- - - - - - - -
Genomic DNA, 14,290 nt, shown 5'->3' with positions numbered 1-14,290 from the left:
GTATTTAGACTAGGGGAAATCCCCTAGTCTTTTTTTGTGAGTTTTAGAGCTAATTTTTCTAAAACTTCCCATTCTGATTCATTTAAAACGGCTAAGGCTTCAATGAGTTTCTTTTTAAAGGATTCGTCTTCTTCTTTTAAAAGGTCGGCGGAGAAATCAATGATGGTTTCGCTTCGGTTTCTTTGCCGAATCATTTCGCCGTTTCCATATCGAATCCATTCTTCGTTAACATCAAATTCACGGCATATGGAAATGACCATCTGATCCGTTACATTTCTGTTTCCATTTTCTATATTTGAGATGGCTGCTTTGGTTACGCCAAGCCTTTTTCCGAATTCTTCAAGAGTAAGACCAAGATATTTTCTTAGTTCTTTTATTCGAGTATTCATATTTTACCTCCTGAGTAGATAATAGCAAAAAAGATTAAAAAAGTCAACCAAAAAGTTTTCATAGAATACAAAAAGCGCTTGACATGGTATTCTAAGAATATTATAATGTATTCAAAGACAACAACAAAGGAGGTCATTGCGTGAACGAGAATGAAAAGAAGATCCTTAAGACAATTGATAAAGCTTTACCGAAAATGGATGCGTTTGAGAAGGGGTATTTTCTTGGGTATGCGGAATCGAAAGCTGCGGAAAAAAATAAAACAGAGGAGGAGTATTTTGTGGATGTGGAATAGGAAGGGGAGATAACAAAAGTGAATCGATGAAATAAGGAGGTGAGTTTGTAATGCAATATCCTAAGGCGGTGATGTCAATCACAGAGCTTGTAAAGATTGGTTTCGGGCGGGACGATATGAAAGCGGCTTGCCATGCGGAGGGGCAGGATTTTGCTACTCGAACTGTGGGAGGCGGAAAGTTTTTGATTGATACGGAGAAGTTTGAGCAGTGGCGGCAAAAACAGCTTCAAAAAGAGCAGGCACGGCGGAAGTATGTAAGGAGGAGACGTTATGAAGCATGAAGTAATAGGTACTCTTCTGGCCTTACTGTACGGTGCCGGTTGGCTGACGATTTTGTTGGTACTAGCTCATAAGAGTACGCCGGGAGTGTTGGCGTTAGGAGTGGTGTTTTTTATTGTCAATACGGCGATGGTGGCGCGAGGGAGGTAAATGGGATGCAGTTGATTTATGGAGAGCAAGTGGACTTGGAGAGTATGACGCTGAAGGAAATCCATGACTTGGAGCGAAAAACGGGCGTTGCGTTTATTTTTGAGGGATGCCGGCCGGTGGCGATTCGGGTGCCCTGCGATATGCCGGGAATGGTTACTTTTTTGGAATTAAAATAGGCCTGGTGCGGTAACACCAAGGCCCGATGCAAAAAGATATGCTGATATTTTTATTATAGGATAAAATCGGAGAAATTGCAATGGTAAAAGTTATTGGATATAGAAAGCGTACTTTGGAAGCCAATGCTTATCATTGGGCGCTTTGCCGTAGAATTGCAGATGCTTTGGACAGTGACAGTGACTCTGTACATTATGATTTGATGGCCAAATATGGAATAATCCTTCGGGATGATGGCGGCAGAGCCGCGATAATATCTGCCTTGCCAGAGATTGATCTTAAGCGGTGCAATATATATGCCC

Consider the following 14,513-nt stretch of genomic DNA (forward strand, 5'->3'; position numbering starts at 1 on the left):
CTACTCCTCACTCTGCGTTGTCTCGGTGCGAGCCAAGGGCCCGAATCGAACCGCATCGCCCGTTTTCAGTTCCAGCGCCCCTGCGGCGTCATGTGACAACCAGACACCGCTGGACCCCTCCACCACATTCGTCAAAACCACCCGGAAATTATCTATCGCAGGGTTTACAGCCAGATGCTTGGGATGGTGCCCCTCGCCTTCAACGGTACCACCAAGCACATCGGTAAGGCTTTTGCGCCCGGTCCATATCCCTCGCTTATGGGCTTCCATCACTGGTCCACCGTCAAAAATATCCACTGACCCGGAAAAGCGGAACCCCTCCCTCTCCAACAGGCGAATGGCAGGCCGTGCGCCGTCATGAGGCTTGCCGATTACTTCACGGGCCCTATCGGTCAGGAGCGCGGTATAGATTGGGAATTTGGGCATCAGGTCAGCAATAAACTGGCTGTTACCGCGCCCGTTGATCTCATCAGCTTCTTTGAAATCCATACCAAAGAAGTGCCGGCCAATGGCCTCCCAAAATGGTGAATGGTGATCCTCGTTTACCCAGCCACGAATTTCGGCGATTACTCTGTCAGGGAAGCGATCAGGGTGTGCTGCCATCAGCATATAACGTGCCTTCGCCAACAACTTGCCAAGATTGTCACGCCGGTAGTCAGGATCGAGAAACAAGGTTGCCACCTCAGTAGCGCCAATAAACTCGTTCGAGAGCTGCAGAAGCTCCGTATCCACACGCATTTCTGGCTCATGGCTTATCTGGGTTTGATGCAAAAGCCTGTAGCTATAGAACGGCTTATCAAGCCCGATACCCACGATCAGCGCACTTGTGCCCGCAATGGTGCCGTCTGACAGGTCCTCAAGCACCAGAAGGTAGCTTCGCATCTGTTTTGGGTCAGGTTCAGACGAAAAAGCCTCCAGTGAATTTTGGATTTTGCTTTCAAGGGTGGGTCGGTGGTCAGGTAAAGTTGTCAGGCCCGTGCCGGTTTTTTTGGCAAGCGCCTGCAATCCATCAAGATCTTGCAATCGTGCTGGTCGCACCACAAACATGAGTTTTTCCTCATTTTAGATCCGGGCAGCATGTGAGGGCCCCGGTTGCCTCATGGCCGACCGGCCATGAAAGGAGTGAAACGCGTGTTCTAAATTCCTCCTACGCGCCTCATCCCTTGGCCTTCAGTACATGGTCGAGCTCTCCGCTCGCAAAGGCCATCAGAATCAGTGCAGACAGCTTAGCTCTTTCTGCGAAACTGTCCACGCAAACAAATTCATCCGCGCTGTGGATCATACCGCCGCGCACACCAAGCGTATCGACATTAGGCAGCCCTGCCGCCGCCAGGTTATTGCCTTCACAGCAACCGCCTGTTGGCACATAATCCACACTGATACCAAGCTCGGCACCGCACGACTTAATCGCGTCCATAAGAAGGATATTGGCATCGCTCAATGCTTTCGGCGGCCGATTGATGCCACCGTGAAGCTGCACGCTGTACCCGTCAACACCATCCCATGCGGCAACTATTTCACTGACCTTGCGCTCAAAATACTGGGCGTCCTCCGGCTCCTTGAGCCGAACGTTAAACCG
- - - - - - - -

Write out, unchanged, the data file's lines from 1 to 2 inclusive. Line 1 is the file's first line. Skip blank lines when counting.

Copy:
Genomic DNA, 14,290 nt, shown 5'->3' with positions numbered 1-14,290 from the left:
GTATTTAGACTAGGGGAAATCCCCTAGTCTTTTTTTGTGAGTTTTAGAGCTAATTTTTCTAAAACTTCCCATTCTGATTCATTTAAAACGGCTAAGGCTTCAATGAGTTTCTTTTTAAAGGATTCGTCTTCTTCTTTTAAAAGGTCGGCGGAGAAATCAATGATGGTTTCGCTTCGGTTTCTTTGCCGAATCATTTCGCCGTTTCCATATCGAATCCATTCTTCGTTAACATCAAATTCACGGCATATGGAAATGACCATCTGATCCGTTACATTTCTGTTTCCATTTTCTATATTTGAGATGGCTGCTTTGGTTACGCCAAGCCTTTTTCCGAATTCTTCAAGAGTAAGACCAAGATATTTTCTTAGTTCTTTTATTCGAGTATTCATATTTTACCTCCTGAGTAGATAATAGCAAAAAAGATTAAAAAAGTCAACCAAAAAGTTTTCATAGAATACAAAAAGCGCTTGACATGGTATTCTAAGAATATTATAATGTATTCAAAGACAACAACAAAGGAGGTCATTGCGTGAACGAGAATGAAAAGAAGATCCTTAAGACAATTGATAAAGCTTTACCGAAAATGGATGCGTTTGAGAAGGGGTATTTTCTTGGGTATGCGGAATCGAAAGCTGCGGAAAAAAATAAAACAGAGGAGGAGTATTTTGTGGATGTGGAATAGGAAGGGGAGATAACAAAAGTGAATCGATGAAATAAGGAGGTGAGTTTGTAATGCAATATCCTAAGGCGGTGATGTCAATCACAGAGCTTGTAAAGATTGGTTTCGGGCGGGACGATATGAAAGCGGCTTGCCATGCGGAGGGGCAGGATTTTGCTACTCGAACTGTGGGAGGCGGAAAGTTTTTGATTGATACGGAGAAGTTTGAGCAGTGGCGGCAAAAACAGCTTCAAAAAGAGCAGGCACGGCGGAAGTATGTAAGGAGGAGACGTTATGAAGCATGAAGTAATAGGTACTCTTCTGGCCTTACTGTACGGTGCCGGTTGGCTGACGATTTTGTTGGTACTAGCTCATAAGAGTACGCCGGGAGTGTTGGCGTTAGGAGTGGTGTTTTTTATTGTCAATACGGCGATGGTGGCGCGAGGGAGGTAAATGGGATGCAGTTGATTTATGGAGAGCAAGTGGACTTGGAGAGTATGACGCTGAAGGAAATCCATGACTTGGAGCGAAAAACGGGCGTTGCGTTTATTTTTGAGGGATGCCGGCCGGTGGCGATTCGGGTGCCCTGCGATATGCCGGGAATGGTTACTTTTTTGGAATTAAAATAGGCCTGGTGCGGTAACACCAAGGCCCGATGCAAAAAGATATGCTGATATTTTTATTATAGGATAAAATCGGAGAAATTGCAATGGTAAAAGTTATTGGATATAGAAAGCGTACTTTGGAAGCCAATGCTTATCATTGGGCGCTTTGCCGTAGAATTGCAGATGCTTTGGACAGTGACAGTGACTCTGTACATTATGATTTGATGGCCAAATATGGAATAATCCTTCGGGATGATGGCGGCAGAGCCGCGATAATATCTGCCTTGCCAGAGATTGATCTTAAGCGGTGCAATATATATGCCC